Pablo Martinez Monsivais, Associated Press
President Barack Obama, center, with Sec. of Defense Chuck Hagel, left, and Gen. Lloyd J. Austin III, right, Commander of the US Central Command (CentCom), before the start of a briefing at MacDill Air Force Base, Fla., Wednesday, Sept. 17, 2014. Obama was being updated on the ongoing military campaigns in Iraq and Syria.

WASHINGTON — Wary House lawmakers prepared to give President Barack Obama authority to arm and train Syrian rebels in the fight against Islamic State militants Wednesday as Iraq's new prime minister dismissed the notion that the struggle could lead to U.S. forces again fighting on the ground in his country.

"Not only is it not necessary, we don't want them. We won't allow them," Prime Minister Haider al-Abadi said in an interview with The Associated Press.

Congress appears inclined to give Obama the authority he wants — the first vote was likely in the House on Wednesday — but lawmakers are sharply divided over whether the U.S. should be doing more or less. Some Republicans contend that Islamic State militants occupying large portions of Iraq and Syria cannot be defeated without U.S. ground troops backing up airstrikes in Iraq. Many Democrats oppose resuming a war in Iraq that the U.S. exited three years ago.

The White House was quick to reject a suggestion by the nation's top military officer, Army Gen. Martin Dempsey, that he might recommend U.S. ground troops if Obama's current strategy doesn't work. Top House Democrat Nancy Pelosi said that regardless of Wednesday's vote, Democrats "are not supporting combat troops."

Obama's more-limited approach seemed headed for approval, though the vote may be closer than the president would like.

"If we want to open a front against (Islamic State forces) in Syria, we have to open a front. And I don't see any other way to do it than try to build an alternative force," said Rep. Adam Smith of Washington, top Democrat on the House Armed Services Committee. "No one's excited about it but, you know, it's the best from a series of bad options."

"Committing insufficient force in any conflict is self-defeating, and air strikes alone cannot win a war," Rep. Tom McClintock, R-Calif., warned Wednesday.

Republican leaders have swung behind Obama's request, though they're not pressuring the GOP rank and file to follow suit.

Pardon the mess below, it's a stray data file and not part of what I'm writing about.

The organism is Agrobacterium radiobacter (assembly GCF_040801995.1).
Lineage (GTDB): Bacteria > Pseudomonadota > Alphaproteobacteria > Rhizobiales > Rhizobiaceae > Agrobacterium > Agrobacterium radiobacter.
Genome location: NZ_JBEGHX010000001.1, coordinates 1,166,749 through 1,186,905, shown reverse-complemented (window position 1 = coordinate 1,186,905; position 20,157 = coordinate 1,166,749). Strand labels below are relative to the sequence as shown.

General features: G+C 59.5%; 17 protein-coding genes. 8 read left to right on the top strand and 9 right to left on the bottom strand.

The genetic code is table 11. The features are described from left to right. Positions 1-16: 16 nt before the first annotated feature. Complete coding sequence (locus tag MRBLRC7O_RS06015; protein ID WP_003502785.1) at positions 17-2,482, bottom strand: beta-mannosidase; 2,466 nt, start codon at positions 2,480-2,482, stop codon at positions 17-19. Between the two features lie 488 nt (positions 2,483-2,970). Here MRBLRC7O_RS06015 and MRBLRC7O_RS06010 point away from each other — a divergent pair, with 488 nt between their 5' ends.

"I think there's a lot more that we need to be doing, but there's no reason for us not to do what the president asked us to do," Speaker John Boehner, R-Ohio, said. Pelosi, D-Calif., also supports the limited mission, as does Senate GOP leader Mitch McConnell of Kentucky. The measure would send U.S. military trainers to Saudi Arabia to arm and train Syrian opponents of Islamic State militants, who have routed U.S.-trained Iraqi security forces repeatedly and threaten the viability of the government in Baghdad.

Obama has also vowed to use air power to strike Islamic State militants but has maintained repeatedly that American forces will not have a renewed ground combat mission in Iraq in this new phase of a long battle against terrorists.

However, in a Senate hearing Tuesday, Dempsey said U.S. ground troops may be needed to battle the Islamic State group.

Dempsey told the Senate Armed Services Committee that if Obama's current approach isn't enough to prevail, he might "go back to the president and make a recommendation that may include the use of ground forces."

That drew a polite but prompt rebuttal from the White House. Obama "will not deploy ground troops in a combat role into Iraq or Syria," spokesman Josh Earnest said.

The White House position was endorsed on Wednesday by Iraqi Prime Minister al-Abadi, who rejected the idea of any foreign combat troops on Iraqi soil, despite the presence of U.S. military advisers there now.

At the same time, the Islamic State group released a video warning the United States that its fighters are waiting in Iraq if Obama sends troops there.

The short video shows images of militants blowing up tanks and wounded U.S. soldiers. It then shows a clip of Obama saying that combat troops will not be returning to Iraq, ending with a text overlay that reads "fighting has just begun."

The new congressional authority for Obama's plan would be added to a spending bill that's needed to keep the government running into December and avoid a politically damaging repeat of last year's partial shutdown of government agencies.

The underlying spending bill would also:

—Renew the charter of the Export-Import Bank, which helps finance foreign purchases of U.S. exports, through next June. That postpones a battle between tea party forces opposing the bank and more establishment Republicans who support it.

—Provide $88 million for the government's response to the Ebola outbreak in West Africa. A much larger, $560 million request is pending that would send troops and detection teams, and build infrastructure such as a headquarters and new labs in Africa.

The Senate could vote on the measure as early as Thursday, but the vote is likely to be close there as well as a number of Democrats have expressed skepticism.

"Interventions have failed in Lebanon, Somalia, Libya and Iraq, and Afghanistan is on the brink of failure," said Rep. Joe Manchin, D-W.Va. "What have we learned from our actions? Certainly not that going into Muslim countries to restore order or establish democracy is a winning strategy."

AP National Security Writer Robert Burns in Paris contributed to this report.